Theodore Martin, University of Wisconsin–Milwaukee | Newberry

Theodore Martin, University of Wisconsin–Milwaukee

Thursday, October 23, 2014

5-7 pm


Center for American History and Culture Programs
American Literature Seminar
“Survival Skills, or, Work and Plague”
Theodore Martin, University of Wisconsin–Milwaukee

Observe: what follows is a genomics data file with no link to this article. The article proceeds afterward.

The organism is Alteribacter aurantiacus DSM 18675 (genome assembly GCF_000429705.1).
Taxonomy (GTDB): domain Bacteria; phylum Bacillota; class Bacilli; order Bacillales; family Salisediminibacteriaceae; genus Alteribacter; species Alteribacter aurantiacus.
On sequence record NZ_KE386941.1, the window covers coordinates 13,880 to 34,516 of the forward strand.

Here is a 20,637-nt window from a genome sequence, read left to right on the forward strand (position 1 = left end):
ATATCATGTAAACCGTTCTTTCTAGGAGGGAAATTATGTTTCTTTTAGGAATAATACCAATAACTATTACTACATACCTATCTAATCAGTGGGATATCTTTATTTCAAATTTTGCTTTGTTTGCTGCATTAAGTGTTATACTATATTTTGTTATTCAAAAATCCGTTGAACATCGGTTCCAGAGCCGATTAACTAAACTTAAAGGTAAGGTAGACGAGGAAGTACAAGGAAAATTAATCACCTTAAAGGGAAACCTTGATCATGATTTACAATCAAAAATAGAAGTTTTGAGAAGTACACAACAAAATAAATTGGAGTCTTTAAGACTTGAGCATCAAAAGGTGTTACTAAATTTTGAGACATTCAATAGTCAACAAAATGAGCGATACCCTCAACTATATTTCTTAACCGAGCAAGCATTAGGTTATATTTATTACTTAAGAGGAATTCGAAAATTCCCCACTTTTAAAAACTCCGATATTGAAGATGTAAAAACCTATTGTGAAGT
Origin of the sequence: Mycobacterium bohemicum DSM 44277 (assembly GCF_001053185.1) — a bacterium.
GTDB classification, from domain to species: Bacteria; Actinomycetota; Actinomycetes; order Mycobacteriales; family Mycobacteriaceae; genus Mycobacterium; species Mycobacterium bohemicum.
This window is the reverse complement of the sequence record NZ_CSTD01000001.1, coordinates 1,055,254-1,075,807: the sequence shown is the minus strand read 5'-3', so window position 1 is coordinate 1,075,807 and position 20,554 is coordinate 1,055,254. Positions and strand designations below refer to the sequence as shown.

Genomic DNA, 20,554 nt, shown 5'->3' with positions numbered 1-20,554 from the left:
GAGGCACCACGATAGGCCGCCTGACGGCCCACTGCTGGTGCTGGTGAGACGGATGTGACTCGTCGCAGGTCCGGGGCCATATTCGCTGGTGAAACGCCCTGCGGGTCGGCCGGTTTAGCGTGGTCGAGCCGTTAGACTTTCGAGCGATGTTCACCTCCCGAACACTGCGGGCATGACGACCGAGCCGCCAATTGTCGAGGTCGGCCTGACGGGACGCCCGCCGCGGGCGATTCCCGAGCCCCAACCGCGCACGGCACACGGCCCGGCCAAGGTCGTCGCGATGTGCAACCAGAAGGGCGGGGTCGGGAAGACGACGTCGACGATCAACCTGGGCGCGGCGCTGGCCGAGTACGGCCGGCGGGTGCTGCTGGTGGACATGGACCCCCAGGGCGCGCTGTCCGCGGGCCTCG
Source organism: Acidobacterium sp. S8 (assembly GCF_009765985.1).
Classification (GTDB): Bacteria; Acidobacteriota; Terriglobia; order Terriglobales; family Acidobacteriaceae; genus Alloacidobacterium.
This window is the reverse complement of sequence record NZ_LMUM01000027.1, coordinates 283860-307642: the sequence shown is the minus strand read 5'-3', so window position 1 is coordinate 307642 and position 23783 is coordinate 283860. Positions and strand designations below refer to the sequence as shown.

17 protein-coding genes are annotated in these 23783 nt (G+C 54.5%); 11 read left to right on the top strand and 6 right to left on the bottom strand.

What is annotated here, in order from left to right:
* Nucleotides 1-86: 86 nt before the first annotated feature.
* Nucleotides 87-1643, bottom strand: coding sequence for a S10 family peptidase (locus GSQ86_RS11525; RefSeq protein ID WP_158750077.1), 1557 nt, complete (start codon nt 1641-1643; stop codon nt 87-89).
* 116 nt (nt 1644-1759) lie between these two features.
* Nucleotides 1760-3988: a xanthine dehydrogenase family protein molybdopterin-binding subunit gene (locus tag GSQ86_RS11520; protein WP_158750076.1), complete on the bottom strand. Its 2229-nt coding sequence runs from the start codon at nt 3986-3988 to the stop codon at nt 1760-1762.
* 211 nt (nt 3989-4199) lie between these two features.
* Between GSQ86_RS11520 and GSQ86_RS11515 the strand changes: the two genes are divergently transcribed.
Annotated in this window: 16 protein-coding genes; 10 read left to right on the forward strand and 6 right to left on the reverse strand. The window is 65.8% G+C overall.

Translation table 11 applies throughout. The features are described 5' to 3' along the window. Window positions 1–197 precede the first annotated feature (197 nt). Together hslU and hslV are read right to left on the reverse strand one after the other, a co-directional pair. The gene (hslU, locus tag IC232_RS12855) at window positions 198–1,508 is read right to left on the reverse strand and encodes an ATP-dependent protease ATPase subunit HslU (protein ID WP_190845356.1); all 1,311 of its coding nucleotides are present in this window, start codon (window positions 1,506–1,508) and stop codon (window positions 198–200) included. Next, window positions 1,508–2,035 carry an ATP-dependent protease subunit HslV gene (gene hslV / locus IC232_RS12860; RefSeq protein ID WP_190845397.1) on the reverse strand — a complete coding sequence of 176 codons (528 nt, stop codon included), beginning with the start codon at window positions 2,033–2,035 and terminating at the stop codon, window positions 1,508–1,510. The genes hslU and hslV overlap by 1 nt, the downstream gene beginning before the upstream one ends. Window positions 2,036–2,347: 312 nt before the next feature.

This essay reads the recent resurgence of end-of-the-world fiction in light of anxieties about the endlessness of postindustrial work. Although the apocalyptic novel claims an affinity with the temporalities of rupture and revolution, the genre is equally committed to narrating the monotonous rhythms of survival. How, this essay wonders, do the banal routines of post-apocalyptic survival relate to the routines of late capitalist work? The very notion of survival skills, I suggest, takes on a rather different meaning in an era of flexible accumulation. If the point of the skills necessary to survive the apocalypse is that they can be distinguished from the alienated tasks of late capitalist work, the point of late capitalist work is that such a distinction is increasingly difficult to make. In the drama of survival, we see how apocalyptic fantasies of the end of work come to an end in an age of neoliberal ideology and mass unemployment.

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